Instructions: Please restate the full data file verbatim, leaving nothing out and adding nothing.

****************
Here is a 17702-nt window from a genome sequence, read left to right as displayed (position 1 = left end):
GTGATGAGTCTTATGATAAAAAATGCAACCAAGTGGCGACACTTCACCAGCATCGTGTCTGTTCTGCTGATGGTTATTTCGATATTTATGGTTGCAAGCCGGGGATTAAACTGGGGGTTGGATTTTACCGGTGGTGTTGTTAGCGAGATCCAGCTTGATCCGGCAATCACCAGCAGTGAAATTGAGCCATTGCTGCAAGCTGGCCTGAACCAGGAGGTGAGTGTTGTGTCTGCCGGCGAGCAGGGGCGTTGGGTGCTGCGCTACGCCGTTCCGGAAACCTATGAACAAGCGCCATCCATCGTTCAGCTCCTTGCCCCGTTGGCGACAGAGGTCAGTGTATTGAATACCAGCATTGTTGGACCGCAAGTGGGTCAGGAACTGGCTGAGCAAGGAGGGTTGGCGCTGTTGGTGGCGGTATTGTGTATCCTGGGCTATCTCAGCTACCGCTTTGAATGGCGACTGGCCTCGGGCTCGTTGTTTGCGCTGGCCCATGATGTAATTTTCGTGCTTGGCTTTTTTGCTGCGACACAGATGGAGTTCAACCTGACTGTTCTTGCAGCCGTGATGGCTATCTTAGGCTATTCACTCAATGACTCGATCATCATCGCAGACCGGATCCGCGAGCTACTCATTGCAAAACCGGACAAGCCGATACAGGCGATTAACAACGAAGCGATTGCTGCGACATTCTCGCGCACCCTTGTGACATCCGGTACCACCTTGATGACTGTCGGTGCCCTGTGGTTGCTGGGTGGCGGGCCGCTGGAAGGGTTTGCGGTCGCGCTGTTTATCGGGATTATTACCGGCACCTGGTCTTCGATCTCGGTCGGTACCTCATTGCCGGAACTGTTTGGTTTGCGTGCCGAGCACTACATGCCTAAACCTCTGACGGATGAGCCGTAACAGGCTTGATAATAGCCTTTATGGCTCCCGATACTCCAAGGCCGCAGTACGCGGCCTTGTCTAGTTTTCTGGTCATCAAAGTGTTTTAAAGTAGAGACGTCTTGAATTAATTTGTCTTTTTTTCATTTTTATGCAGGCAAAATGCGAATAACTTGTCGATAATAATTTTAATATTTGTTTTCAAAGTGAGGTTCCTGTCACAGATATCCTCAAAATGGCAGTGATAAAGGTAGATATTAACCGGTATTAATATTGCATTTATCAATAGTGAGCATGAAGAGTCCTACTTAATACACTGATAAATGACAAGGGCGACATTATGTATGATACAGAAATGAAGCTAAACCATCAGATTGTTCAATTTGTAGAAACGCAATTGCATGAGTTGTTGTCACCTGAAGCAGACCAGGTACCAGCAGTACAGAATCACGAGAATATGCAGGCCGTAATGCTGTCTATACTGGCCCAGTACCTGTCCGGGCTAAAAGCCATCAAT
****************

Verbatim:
Here is a 17702-nt window from a genome sequence, read left to right as displayed (position 1 = left end):
GTGATGAGTCTTATGATAAAAAATGCAACCAAGTGGCGACACTTCACCAGCATCGTGTCTGTTCTGCTGATGGTTATTTCGATATTTATGGTTGCAAGCCGGGGATTAAACTGGGGGTTGGATTTTACCGGTGGTGTTGTTAGCGAGATCCAGCTTGATCCGGCAATCACCAGCAGTGAAATTGAGCCATTGCTGCAAGCTGGCCTGAACCAGGAGGTGAGTGTTGTGTCTGCCGGCGAGCAGGGGCGTTGGGTGCTGCGCTACGCCGTTCCGGAAACCTATGAACAAGCGCCATCCATCGTTCAGCTCCTTGCCCCGTTGGCGACAGAGGTCAGTGTATTGAATACCAGCATTGTTGGACCGCAAGTGGGTCAGGAACTGGCTGAGCAAGGAGGGTTGGCGCTGTTGGTGGCGGTATTGTGTATCCTGGGCTATCTCAGCTACCGCTTTGAATGGCGACTGGCCTCGGGCTCGTTGTTTGCGCTGGCCCATGATGTAATTTTCGTGCTTGGCTTTTTTGCTGCGACACAGATGGAGTTCAACCTGACTGTTCTTGCAGCCGTGATGGCTATCTTAGGCTATTCACTCAATGACTCGATCATCATCGCAGACCGGATCCGCGAGCTACTCATTGCAAAACCGGACAAGCCGATACAGGCGATTAACAACGAAGCGATTGCTGCGACATTCTCGCGCACCCTTGTGACATCCGGTACCACCTTGATGACTGTCGGTGCCCTGTGGTTGCTGGGTGGCGGGCCGCTGGAAGGGTTTGCGGTCGCGCTGTTTATCGGGATTATTACCGGCACCTGGTCTTCGATCTCGGTCGGTACCTCATTGCCGGAACTGTTTGGTTTGCGTGCCGAGCACTACATGCCTAAACCTCTGACGGATGAGCCGTAACAGGCTTGATAATAGCCTTTATGGCTCCCGATACTCCAAGGCCGCAGTACGCGGCCTTGTCTAGTTTTCTGGTCATCAAAGTGTTTTAAAGTAGAGACGTCTTGAATTAATTTGTCTTTTTTTCATTTTTATGCAGGCAAAATGCGAATAACTTGTCGATAATAATTTTAATATTTGTTTTCAAAGTGAGGTTCCTGTCACAGATATCCTCAAAATGGCAGTGATAAAGGTAGATATTAACCGGTATTAATATTGCATTTATCAATAGTGAGCATGAAGAGTCCTACTTAATACACTGATAAATGACAAGGGCGACATTATGTATGATACAGAAATGAAGCTAAACCATCAGATTGTTCAATTTGTAGAAACGCAATTGCATGAGTTGTTGTCACCTGAAGCAGACCAGGTACCAGCAGTACAGAATCACGAGAATATGCAGGCCGTAATGCTGTCTATACTGGCCCAGTACCTGTCCGGGCTAAAAGCCATCAAT